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Article
June 1974

Postoperative and Postradiotherapeutic Serous Otitis Media

Author Affiliations

Charlottesville, Va
From the Department of Otolaryngology (Drs. Brill and Fitz-Hugh) and the Division of Radiation Oncology (Drs. Martin and Constable), University of Virginia Hospital, Charlottesville, Va.

Arch Otolaryngol. 1974;99(6):406-408. doi:10.1001/archotol.1974.00780030420003
Abstract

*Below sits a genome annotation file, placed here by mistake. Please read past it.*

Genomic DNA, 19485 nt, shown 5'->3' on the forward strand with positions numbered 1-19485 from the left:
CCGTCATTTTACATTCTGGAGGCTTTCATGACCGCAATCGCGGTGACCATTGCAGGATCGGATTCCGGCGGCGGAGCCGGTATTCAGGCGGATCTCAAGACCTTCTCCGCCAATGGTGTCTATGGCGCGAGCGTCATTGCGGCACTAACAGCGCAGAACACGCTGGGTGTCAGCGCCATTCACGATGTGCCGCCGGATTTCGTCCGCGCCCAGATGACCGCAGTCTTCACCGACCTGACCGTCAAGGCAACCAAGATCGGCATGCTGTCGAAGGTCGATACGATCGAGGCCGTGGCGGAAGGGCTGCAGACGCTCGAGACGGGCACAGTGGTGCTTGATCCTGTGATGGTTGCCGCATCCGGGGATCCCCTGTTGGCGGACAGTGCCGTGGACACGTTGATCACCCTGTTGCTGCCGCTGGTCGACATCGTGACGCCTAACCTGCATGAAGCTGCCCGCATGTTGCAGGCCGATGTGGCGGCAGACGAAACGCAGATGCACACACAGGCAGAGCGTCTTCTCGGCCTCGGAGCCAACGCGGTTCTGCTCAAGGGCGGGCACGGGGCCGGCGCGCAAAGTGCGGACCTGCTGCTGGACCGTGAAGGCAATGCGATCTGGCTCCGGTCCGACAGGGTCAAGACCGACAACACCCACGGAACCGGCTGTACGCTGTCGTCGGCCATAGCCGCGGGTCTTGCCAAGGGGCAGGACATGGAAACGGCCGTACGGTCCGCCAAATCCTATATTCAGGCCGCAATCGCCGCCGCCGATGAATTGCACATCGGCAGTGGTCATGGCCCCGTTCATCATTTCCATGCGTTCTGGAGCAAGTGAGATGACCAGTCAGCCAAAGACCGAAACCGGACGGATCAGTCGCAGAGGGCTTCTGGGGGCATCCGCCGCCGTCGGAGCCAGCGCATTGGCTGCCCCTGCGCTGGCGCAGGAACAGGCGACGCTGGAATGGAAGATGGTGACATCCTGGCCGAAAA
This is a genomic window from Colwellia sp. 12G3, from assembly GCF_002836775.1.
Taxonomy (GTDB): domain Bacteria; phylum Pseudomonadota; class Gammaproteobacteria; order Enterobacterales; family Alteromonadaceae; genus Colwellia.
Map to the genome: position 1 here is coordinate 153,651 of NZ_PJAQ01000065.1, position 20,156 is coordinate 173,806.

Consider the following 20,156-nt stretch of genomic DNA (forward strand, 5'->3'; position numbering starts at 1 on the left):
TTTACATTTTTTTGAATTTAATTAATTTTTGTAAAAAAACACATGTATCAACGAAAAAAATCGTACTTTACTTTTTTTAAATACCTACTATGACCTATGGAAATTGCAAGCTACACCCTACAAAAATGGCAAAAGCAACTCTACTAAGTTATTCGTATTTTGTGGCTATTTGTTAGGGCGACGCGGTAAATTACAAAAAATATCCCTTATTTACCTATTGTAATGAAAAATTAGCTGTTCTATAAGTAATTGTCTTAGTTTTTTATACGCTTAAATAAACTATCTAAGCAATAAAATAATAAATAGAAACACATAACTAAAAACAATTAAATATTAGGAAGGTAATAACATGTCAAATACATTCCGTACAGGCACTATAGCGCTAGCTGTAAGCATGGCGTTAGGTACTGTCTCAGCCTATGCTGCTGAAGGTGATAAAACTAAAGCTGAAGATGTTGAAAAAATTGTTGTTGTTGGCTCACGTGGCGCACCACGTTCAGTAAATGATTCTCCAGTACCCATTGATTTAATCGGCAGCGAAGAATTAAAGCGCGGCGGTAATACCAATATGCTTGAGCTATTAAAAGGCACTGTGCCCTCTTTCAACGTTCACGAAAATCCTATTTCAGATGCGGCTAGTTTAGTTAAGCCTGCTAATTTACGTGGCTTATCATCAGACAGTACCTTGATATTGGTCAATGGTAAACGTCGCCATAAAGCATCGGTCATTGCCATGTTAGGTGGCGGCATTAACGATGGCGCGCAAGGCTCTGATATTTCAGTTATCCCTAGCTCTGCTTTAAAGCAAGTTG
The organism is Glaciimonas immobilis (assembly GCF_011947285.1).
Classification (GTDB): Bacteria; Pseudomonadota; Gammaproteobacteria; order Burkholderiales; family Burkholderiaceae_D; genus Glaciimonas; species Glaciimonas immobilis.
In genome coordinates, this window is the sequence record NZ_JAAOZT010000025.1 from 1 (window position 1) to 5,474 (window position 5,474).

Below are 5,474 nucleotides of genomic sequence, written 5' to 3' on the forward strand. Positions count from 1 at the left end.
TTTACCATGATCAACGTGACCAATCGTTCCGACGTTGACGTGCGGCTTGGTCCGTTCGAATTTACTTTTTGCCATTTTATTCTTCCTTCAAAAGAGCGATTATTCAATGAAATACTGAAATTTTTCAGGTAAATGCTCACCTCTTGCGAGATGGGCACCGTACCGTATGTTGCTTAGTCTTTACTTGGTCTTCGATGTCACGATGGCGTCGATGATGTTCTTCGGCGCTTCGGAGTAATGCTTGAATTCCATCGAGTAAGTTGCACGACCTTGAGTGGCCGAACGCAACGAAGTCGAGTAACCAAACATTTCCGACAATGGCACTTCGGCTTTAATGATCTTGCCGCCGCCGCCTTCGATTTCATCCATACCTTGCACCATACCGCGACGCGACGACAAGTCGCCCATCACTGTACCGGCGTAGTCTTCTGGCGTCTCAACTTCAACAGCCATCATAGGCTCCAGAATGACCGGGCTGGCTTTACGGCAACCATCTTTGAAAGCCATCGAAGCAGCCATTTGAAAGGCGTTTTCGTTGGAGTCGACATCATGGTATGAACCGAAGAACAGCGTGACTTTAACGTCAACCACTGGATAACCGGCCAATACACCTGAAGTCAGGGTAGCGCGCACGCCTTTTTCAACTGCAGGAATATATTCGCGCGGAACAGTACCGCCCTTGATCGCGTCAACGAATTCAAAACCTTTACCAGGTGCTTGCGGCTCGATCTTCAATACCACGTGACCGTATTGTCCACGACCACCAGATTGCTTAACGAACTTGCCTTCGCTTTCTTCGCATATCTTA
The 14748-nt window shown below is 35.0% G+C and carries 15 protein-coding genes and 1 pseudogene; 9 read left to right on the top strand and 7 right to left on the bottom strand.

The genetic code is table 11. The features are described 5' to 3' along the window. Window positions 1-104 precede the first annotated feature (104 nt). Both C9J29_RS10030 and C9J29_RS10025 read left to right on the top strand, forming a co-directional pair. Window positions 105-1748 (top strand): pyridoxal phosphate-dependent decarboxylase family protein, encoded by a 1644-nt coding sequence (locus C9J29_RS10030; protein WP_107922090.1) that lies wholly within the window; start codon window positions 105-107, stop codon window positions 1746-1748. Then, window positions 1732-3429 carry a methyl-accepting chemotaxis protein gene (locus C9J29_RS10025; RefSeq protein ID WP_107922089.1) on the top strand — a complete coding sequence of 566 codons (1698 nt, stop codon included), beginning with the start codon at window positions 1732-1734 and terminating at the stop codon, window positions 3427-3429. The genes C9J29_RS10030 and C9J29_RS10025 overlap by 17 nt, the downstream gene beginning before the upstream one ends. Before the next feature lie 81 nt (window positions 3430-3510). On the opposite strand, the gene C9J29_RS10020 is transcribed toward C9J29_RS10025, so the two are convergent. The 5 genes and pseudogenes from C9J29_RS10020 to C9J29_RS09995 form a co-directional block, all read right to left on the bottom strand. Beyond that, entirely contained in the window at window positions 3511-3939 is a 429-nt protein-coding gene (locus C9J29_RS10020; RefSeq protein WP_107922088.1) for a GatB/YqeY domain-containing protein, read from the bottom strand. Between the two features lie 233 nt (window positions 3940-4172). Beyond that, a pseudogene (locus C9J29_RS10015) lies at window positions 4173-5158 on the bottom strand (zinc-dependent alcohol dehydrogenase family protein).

Serous otitis media has been a complication of radiotherapy and surgery. Experience at the University of Virginia from July 1969 to June 1972 establishes the incidence of this complication and the relative importance of irradiation, surgical procedure, and site of primary. There was an incidence of approximately 10% in the present series. When the middle ear was irradiated by a high dose (minimum 5,000 rads in five weeks), a 17% to 50% incidence due to the radiation alone might occur, and surgery in this group would be expected to double this incidence. A further group consisted of patients with surgery involving the palate and interference with eustachian tube function. Finally, interference with lymphatic drainage as a consequence of radical neck dissection produced another small incidence. The predominant factor, however, was site of primary tumor, as this determined therapeutic approach.

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